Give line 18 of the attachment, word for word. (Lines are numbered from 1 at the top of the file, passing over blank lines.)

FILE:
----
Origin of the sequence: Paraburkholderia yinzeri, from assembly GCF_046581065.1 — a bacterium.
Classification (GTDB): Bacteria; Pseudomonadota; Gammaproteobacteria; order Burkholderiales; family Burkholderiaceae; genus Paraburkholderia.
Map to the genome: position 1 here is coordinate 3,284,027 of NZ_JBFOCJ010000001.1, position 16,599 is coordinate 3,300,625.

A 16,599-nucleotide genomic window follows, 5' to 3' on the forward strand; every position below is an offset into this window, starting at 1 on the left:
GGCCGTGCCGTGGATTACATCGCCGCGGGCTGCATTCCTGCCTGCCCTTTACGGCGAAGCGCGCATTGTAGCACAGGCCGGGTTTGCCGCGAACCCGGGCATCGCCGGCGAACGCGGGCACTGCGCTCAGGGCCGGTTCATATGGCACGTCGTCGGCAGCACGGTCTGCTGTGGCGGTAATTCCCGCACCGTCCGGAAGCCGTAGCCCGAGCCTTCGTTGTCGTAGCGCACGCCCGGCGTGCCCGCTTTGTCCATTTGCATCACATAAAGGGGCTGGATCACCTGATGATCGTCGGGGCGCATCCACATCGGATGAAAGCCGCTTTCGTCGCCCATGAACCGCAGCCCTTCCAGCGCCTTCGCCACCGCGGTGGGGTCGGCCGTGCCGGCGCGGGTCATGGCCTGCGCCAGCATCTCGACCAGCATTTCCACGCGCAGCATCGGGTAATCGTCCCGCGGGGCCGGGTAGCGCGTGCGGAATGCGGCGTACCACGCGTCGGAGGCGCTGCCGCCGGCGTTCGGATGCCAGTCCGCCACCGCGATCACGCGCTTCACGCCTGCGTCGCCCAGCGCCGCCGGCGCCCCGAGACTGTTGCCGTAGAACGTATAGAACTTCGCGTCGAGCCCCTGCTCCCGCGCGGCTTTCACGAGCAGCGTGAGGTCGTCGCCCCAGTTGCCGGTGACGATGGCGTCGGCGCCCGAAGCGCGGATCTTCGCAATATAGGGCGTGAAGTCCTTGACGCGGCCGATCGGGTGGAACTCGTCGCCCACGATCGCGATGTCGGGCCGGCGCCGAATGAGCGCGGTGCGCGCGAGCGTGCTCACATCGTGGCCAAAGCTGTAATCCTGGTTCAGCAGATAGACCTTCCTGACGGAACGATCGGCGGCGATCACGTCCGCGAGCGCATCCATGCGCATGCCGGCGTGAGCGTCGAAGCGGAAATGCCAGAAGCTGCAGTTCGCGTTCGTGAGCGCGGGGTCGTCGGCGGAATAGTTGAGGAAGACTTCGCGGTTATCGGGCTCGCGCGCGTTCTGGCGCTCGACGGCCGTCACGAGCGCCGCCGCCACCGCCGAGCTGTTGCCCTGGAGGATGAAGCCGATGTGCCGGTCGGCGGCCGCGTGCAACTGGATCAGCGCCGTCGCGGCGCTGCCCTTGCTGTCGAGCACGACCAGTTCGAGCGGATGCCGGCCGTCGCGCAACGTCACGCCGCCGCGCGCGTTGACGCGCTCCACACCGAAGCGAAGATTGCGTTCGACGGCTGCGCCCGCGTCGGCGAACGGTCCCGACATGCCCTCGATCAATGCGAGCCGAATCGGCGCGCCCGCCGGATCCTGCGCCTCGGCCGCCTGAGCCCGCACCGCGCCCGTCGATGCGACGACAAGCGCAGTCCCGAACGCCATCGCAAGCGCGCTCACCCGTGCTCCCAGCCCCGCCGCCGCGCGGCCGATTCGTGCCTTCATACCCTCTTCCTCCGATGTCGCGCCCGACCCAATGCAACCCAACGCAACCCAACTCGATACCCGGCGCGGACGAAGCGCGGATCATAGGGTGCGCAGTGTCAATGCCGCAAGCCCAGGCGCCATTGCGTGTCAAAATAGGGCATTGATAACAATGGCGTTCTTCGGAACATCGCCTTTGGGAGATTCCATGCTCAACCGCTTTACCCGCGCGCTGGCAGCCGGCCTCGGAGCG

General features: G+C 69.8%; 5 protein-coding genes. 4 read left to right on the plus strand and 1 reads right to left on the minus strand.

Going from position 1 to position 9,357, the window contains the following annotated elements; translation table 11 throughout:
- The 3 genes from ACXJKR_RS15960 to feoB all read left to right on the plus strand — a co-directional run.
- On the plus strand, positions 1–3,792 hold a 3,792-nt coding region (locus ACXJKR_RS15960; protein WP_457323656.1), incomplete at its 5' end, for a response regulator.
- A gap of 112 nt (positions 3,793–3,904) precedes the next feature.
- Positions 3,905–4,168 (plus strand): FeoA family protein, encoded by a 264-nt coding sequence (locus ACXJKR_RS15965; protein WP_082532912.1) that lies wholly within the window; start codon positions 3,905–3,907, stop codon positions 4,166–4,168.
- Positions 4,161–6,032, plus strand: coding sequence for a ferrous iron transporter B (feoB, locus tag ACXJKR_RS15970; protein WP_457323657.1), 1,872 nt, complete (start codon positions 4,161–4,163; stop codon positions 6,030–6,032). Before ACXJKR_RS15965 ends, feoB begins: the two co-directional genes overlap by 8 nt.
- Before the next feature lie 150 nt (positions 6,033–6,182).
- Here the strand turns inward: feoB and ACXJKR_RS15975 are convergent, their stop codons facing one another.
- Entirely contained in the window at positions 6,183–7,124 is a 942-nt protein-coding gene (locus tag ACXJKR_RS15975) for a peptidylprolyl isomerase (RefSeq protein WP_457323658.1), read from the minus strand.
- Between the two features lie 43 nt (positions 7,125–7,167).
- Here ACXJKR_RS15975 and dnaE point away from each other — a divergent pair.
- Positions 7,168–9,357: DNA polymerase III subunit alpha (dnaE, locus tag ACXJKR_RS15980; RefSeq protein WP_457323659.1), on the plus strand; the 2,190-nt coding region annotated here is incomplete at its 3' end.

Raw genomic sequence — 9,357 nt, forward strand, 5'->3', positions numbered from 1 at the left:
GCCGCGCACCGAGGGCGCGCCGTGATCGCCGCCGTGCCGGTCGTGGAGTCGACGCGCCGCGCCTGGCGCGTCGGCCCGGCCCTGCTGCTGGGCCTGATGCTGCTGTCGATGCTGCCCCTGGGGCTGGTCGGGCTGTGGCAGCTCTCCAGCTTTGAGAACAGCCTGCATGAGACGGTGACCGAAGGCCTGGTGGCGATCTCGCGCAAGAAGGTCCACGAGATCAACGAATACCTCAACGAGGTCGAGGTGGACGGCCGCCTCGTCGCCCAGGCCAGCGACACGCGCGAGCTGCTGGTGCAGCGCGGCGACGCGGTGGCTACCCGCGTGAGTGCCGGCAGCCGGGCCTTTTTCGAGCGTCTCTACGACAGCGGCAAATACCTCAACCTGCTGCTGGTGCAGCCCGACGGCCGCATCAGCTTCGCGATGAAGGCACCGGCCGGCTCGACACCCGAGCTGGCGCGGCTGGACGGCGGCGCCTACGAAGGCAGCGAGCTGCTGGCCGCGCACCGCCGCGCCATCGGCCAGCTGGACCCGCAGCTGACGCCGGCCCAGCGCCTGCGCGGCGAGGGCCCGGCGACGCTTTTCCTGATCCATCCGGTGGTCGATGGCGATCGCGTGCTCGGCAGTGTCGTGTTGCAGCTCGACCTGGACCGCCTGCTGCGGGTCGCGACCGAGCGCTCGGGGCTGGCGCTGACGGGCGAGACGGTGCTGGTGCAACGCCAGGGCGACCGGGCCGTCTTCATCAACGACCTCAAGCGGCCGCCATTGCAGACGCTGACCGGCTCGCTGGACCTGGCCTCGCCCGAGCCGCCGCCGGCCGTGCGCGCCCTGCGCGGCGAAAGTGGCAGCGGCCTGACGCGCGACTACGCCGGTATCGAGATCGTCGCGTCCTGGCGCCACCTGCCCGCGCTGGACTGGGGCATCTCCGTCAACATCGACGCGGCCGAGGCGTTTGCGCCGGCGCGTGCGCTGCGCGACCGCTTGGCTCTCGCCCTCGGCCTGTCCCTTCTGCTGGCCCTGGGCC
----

- Positions 7,168–9,357: DNA polymerase III subunit alpha (dnaE, locus tag ACXJKR_RS15980; RefSeq protein WP_457323659.1), on the plus strand; the 2,190-nt coding region annotated here is incomplete at its 3' end.